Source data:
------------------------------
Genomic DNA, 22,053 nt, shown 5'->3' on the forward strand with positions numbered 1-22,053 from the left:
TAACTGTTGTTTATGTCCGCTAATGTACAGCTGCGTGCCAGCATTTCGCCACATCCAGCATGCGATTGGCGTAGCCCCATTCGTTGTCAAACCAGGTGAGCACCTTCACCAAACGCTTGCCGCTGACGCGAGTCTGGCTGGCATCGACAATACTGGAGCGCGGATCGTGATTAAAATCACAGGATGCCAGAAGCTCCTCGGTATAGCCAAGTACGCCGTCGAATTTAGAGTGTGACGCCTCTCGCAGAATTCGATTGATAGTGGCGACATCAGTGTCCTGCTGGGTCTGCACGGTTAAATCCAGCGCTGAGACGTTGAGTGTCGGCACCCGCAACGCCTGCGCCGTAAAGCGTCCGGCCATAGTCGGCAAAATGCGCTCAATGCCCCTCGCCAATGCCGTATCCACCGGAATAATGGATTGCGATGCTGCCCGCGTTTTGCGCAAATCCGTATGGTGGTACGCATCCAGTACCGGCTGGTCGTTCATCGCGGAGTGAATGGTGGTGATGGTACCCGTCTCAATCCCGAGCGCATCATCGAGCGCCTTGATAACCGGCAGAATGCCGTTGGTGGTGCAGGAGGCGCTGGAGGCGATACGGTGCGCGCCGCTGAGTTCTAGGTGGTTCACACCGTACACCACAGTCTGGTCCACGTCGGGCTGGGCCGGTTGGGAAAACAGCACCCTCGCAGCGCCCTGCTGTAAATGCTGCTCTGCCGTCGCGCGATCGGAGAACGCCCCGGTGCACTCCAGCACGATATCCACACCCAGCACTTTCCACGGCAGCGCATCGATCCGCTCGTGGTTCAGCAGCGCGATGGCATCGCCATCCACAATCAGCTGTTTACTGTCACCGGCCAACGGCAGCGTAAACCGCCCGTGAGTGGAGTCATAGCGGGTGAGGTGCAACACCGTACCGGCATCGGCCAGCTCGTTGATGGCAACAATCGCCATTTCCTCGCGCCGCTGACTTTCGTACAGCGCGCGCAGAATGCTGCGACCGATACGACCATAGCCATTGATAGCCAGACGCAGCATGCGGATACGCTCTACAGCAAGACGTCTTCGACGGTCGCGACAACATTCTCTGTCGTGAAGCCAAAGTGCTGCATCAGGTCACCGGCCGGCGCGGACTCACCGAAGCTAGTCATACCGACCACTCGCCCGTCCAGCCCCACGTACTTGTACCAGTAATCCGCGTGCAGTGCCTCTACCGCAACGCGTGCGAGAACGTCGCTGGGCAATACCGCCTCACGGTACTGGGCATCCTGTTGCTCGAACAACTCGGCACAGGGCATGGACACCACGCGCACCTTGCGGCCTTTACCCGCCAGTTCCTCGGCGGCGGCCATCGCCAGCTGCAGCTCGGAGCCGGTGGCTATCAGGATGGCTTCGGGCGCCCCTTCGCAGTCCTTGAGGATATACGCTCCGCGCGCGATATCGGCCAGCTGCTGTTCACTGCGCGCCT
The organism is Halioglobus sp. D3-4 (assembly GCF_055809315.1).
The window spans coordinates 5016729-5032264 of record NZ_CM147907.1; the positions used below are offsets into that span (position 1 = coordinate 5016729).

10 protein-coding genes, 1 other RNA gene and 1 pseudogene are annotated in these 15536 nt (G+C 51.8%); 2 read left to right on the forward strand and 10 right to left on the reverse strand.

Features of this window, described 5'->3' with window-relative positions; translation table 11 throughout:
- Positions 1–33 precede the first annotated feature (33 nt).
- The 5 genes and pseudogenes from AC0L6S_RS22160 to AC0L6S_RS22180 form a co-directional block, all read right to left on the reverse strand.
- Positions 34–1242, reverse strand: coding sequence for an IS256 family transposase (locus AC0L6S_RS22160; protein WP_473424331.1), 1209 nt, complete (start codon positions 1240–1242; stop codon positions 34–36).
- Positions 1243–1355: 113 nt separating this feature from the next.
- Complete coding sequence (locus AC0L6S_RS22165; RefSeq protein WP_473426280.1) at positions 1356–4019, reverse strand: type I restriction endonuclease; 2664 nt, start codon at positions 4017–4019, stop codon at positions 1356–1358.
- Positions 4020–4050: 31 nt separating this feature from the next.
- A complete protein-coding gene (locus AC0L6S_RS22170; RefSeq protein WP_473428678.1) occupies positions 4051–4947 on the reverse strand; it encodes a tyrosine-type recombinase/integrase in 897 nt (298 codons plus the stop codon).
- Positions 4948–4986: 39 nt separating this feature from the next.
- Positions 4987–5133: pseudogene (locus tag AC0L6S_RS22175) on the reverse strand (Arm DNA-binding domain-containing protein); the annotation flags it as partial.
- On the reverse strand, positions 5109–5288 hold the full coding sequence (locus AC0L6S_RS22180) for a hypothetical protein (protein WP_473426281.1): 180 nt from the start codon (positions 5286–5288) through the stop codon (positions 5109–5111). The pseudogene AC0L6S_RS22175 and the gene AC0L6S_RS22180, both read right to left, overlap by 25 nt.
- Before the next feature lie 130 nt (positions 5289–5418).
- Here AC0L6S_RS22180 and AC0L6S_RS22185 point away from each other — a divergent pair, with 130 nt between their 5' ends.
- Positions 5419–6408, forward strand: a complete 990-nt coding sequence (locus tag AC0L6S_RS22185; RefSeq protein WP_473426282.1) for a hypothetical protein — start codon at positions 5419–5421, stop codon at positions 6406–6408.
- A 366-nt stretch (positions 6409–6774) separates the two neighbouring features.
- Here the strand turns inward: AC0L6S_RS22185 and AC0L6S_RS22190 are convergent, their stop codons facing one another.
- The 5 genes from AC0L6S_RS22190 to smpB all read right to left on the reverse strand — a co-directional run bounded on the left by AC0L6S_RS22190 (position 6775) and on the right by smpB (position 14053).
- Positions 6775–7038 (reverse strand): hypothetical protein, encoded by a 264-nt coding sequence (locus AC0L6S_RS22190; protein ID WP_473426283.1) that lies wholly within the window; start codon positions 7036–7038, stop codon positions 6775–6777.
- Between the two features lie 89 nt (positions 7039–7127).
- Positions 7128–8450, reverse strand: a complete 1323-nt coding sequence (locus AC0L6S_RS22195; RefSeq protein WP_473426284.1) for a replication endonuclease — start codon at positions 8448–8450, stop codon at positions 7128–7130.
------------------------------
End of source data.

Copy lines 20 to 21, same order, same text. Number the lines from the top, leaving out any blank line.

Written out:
- A 366-nt stretch (positions 6409–6774) separates the two neighbouring features.
- Here the strand turns inward: AC0L6S_RS22185 and AC0L6S_RS22190 are convergent, their stop codons facing one another.